We assess the effects of gap characters on phylogenetic analyses and the relative levels of homoplasy of gap and base characters from a selection of published sequence-based matrices. Our results, based on structural rDNA, internal transcribed spacer (ITS) of rDNA, intron, and exon sequence-based matrices, demonstrate that: 1) gap characters can represent a considerable portion of the potential phylogenetic information in sequence-based matrices; 2) gap and base characters have similar levels of homoplasy; 3) including gap characters in sequence-based matrices often changes the tree topology and/or resolution of the most-parsimonious trees; and 4) including gap characters in sequence-based matrices often increases branch-support values. These empirical results, in combination with the theoretical bases given for using gap characters and rigorous methodologies with which to code gap characters, strongly support the use of gap characters in phylogenetic analyses that include sequence data from structural rDNA, ITS of rDNA, intron and/or exon regions. Our results suggest that longer gaps are not necessarily better phylogenetic characters than shorter gaps.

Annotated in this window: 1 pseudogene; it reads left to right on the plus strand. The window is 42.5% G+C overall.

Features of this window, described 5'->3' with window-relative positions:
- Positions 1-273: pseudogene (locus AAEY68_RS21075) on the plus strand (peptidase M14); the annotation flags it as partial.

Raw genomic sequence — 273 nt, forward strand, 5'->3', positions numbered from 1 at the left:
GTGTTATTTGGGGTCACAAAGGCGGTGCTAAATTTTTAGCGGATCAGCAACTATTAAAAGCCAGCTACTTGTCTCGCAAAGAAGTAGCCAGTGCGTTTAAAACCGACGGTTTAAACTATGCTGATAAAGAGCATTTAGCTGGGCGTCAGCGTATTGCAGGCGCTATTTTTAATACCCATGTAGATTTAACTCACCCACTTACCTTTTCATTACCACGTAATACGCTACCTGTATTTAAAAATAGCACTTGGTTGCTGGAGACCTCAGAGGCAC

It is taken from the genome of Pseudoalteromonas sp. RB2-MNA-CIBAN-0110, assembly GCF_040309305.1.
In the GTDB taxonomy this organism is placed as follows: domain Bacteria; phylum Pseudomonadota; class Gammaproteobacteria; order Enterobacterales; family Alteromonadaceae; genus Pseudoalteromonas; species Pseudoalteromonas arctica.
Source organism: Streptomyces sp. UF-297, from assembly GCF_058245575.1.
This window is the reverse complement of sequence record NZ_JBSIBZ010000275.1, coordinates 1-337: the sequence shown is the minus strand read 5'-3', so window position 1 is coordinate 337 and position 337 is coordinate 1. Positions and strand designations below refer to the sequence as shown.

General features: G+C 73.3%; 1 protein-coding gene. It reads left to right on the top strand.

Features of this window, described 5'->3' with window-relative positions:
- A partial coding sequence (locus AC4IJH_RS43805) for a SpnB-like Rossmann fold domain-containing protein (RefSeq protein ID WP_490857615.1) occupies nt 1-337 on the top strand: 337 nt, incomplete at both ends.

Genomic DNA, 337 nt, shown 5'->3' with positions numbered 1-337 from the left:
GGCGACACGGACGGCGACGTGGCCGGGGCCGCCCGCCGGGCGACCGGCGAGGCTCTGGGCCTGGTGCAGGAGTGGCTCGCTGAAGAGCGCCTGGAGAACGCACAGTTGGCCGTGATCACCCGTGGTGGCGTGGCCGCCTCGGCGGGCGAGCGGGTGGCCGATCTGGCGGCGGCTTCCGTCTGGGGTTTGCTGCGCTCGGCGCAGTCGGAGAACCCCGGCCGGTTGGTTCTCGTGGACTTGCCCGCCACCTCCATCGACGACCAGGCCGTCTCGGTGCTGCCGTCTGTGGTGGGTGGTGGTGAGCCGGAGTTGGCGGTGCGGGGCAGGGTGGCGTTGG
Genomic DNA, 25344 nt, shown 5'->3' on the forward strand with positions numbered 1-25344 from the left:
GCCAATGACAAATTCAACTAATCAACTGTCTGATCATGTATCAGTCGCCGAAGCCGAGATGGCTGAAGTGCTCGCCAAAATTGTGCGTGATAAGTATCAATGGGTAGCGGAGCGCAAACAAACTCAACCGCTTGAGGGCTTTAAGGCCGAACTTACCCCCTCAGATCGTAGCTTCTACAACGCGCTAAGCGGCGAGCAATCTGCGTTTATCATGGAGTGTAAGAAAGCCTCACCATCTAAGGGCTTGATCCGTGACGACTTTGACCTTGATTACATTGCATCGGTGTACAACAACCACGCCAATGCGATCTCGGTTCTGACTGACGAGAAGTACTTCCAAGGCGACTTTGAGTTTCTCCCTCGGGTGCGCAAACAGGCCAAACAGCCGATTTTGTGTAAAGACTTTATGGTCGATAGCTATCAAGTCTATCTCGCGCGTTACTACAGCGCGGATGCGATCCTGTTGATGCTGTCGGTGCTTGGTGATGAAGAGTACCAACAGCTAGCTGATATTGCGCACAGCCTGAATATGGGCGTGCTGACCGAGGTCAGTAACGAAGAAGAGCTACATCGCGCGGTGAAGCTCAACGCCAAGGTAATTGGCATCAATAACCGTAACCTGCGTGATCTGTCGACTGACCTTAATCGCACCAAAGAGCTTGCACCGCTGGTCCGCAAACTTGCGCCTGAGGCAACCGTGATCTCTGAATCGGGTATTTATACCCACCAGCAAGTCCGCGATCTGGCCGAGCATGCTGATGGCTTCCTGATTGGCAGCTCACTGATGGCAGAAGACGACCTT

Key words: cladistics, deletions, gap characters, indels, insertions, molecular systematics